Gilligan ends on a brilliant cliff-hanger that could comfortably again act as a series finale. Walt, in an act of climactic hubris, apparently heads back to Albuquerque after having his good name soiled by Gretchen on television. Its an appropriately bad-ass moment tinged with a bitter 'won't he ever learn' fatalism. Who is he going back to Albuquerque to kill? It doesn’t matter at this point. Its the futile act of a vain man with nothing left but monstrous violence.
 
The final episode, anagrammatically titled Felina, opts for total wish fulfilment. In fact the episode is filled with such a strange series of narrative ellipsis and strategic perfections that it could confidently be interpreted as Walt's personal fantasy ending. The New Yorker's Emily Nussbaum succinctly sums it up saying,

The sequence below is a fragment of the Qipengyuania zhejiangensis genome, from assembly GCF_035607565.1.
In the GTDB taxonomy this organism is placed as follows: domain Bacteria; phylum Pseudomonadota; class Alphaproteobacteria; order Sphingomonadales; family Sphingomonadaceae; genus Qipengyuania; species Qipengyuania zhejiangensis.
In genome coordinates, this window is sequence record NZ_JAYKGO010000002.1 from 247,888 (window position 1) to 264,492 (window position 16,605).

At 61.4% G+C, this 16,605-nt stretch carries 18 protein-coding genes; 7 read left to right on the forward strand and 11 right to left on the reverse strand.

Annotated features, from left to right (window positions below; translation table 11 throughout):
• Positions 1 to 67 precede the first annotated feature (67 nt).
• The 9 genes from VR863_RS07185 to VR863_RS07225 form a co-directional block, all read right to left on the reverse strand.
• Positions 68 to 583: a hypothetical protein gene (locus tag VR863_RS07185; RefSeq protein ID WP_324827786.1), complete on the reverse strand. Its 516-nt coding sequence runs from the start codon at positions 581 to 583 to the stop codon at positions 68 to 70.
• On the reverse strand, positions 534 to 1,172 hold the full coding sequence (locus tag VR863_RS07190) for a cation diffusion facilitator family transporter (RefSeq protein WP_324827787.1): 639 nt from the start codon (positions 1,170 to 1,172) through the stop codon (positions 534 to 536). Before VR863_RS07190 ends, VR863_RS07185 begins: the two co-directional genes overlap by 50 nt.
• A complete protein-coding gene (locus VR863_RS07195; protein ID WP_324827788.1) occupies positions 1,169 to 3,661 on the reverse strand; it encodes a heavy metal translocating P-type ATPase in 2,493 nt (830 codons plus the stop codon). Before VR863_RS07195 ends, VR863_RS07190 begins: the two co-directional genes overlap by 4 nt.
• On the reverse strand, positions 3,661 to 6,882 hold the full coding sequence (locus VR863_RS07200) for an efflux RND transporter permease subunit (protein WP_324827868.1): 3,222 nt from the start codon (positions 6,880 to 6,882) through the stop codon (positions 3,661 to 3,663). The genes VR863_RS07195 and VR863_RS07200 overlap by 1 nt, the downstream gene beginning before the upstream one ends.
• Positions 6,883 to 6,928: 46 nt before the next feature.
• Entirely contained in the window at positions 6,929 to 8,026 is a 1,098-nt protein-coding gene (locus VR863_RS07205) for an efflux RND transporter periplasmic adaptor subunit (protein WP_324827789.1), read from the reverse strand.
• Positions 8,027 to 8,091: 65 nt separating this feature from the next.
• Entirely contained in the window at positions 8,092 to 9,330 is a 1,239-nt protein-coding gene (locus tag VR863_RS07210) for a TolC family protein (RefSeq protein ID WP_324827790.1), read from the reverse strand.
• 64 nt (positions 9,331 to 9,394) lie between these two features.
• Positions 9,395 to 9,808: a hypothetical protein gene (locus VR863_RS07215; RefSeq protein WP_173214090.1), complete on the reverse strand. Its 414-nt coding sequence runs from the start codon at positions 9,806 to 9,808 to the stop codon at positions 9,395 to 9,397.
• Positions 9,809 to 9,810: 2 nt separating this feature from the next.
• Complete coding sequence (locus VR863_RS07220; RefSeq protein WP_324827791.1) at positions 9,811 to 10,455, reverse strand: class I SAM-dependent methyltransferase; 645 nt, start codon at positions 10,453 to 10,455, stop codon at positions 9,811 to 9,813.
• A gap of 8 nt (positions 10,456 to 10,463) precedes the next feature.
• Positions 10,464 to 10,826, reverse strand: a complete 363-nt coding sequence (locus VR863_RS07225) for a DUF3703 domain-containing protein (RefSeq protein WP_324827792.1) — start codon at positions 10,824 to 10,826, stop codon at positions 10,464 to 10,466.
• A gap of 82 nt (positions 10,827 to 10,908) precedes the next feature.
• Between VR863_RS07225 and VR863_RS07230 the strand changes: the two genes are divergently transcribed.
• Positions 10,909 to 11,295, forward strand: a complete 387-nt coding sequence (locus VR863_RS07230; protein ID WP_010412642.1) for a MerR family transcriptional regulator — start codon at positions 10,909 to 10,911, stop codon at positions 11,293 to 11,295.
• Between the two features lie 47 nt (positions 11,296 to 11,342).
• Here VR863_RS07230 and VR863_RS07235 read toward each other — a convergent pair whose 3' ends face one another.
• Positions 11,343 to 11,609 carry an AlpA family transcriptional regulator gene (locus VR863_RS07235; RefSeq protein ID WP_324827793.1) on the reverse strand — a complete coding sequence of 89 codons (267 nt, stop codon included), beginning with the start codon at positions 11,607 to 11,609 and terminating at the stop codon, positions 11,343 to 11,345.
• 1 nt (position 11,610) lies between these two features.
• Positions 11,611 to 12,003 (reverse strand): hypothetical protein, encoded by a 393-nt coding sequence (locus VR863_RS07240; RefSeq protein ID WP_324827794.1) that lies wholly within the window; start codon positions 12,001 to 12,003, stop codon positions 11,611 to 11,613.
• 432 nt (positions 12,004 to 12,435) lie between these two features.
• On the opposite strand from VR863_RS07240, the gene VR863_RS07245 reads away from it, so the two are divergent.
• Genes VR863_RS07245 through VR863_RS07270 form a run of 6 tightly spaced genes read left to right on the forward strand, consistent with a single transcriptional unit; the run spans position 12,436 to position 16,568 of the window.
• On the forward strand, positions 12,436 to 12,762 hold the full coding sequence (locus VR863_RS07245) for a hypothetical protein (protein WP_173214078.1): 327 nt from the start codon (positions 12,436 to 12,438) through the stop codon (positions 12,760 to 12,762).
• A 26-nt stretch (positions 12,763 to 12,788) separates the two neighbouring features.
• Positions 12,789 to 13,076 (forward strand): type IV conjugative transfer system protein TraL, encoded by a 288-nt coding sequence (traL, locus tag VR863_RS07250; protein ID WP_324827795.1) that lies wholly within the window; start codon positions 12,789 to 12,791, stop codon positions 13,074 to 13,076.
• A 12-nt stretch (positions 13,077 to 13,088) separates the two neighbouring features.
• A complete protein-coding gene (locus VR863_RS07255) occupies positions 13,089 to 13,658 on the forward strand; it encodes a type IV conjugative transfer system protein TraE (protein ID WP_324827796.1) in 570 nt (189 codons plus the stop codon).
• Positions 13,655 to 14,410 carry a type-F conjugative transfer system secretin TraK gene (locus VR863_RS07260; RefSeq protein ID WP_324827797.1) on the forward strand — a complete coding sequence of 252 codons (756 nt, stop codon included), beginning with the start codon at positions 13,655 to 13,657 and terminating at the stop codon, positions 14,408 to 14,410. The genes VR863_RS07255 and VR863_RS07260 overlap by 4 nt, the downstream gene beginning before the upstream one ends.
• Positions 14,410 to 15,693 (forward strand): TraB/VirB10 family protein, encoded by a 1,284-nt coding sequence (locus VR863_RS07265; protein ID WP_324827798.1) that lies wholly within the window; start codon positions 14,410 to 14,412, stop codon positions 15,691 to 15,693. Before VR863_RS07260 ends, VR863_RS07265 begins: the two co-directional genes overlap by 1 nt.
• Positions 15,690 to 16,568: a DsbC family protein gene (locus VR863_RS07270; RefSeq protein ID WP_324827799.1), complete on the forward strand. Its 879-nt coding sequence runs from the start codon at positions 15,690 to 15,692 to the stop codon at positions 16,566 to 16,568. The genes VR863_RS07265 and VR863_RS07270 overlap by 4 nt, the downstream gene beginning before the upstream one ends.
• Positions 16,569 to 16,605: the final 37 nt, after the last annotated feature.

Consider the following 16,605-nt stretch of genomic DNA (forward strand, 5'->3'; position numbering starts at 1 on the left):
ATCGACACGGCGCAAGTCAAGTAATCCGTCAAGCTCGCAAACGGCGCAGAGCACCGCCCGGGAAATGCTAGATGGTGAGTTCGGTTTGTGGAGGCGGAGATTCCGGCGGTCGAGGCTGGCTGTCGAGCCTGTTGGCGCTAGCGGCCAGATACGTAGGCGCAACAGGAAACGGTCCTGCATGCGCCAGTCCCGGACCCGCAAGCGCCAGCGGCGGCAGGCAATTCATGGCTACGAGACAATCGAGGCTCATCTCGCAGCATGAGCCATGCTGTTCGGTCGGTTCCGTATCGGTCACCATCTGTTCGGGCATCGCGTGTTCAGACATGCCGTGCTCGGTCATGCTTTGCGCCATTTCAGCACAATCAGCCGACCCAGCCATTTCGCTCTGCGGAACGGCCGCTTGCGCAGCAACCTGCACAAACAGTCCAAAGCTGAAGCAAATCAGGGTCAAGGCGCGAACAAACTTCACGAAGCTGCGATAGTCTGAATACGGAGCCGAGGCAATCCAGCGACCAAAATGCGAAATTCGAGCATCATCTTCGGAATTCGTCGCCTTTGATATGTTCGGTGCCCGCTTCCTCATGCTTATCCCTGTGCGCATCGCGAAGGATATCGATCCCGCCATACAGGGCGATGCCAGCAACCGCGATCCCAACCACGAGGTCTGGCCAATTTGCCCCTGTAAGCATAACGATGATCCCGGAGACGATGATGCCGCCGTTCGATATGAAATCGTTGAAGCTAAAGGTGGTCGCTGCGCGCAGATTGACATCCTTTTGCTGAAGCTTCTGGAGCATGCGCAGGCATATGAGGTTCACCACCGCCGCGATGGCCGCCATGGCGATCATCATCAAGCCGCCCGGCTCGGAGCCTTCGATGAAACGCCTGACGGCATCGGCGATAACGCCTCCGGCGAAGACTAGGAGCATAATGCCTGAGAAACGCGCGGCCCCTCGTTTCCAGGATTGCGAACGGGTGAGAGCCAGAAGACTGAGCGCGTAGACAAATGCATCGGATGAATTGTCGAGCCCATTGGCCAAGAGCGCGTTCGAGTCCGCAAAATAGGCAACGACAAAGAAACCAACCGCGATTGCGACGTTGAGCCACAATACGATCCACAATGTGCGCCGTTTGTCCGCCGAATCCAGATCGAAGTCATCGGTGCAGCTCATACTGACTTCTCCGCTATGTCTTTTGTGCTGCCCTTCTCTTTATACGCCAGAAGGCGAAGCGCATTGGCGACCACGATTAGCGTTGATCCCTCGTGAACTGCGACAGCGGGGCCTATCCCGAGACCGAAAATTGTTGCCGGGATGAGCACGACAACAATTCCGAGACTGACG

“wouldn’t this finale have made far more sense had the episode ended on a shot of Walter White dead, frozen to death, behind the wheel of a car he couldn’t start? Certainly, everything that came after that moment possessed an eerie, magical feeling—from the instant that key fell from the car’s sun visor, inside a car that was snowed in. Walt hit the window, the snow fell off, and we were off to the races.”